The ceasefire in Syria that took effect on Saturday was part of a negotiated deal, based on United Nations Security Council Resolution 2254, passed in December 2015.
The deal that contained three main commitments around humanitarian access, a negotiated ceasefire and a political transition was reached in Munich by the International Syria Support Group (ISSG), a group of international actors mandated to find a resolution to the Syrian conflict.
The ISSG, which includes major regional actors, such as Iran, Saudi Arabia, Turkey, and Qatar, as well as regional bodies, such as the Arab League and the European Union, has emerged out of previous attempts, notably the Geneva process, to negotiate a political solution to the Syrian conflict.
The major difference between the ISSG’s success in negotiating a deal in February had little to do with its structure or political agreement among the key sides.
Instead, the February deal has everything to do with the changing dynamics on the ground and the ability of Russia and its allies to impose a political vision for ending the conflict that suits their interests.
Below are answers to some key questions about what these commitments entail, what their chances of success are, and how the Munich agreement may shape the future of Syria.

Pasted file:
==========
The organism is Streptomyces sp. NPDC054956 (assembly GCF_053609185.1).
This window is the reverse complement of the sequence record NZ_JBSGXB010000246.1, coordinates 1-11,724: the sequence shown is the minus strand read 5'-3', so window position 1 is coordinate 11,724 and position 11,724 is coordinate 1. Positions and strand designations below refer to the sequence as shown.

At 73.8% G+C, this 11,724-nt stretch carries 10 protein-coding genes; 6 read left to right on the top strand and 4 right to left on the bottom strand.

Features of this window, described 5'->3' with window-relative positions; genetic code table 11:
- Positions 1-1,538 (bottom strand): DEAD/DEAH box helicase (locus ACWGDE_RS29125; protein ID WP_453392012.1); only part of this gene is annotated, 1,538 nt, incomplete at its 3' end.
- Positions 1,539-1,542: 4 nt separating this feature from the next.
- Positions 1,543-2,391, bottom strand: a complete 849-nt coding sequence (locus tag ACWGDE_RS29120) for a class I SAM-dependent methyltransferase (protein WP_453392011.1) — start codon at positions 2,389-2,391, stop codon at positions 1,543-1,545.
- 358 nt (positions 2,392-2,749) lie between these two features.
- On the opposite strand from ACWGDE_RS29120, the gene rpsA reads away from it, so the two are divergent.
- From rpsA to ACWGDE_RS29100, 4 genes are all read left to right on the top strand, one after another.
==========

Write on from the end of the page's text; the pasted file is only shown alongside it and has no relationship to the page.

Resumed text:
What does the ceasefire in Syria mean on the ground? Which areas will observe it and which areas will not?
In theory, the ceasefire should apply to all of Syria. However, Russia has insisted that, along with its allied forces, it reserve the right to attack the Islamic State of Iraq and the Levant (ISIL) group and al-Nusra Front forces as these two groups are outside the framework of the ceasefire, as are other groups labelled as ‘terrorist’ by the UN.
This means that the ceasefire is not geographically demarcated. This exception to the ceasefire is very problematic, however, because Russian forces have attacked many rebel groups and civilian areas under the justification of attacking ISIL and Nusra.
These two groups have become convenient scapegoats for Russian attacks throughout Syria. Russia has essentially reserved the right to militarily engage any armed groups in Syria under the pretext of fighting ISIL and Nusra.
The United States has been working with Russia in an attempt to designate whether certain areas are ceasefire-abiding areas or not, but they have yet to agree on the specific geographic contours of the agreement. The absence of such contours will give Russia greater military latitude.
Practically speaking, this means that large swaths of Syrian territory in which these groups are present, particularly in the eastern and northwestern parts of the country, will remain active conflict zones.
Groups outside of the ceasefire, such as Ahrar al-Sham and others labelled as terrorist groups, remain present in parts of Homs and Hama provinces, as well as near Damascus, meaning these areas also potentially lie outside of the ceasefire zones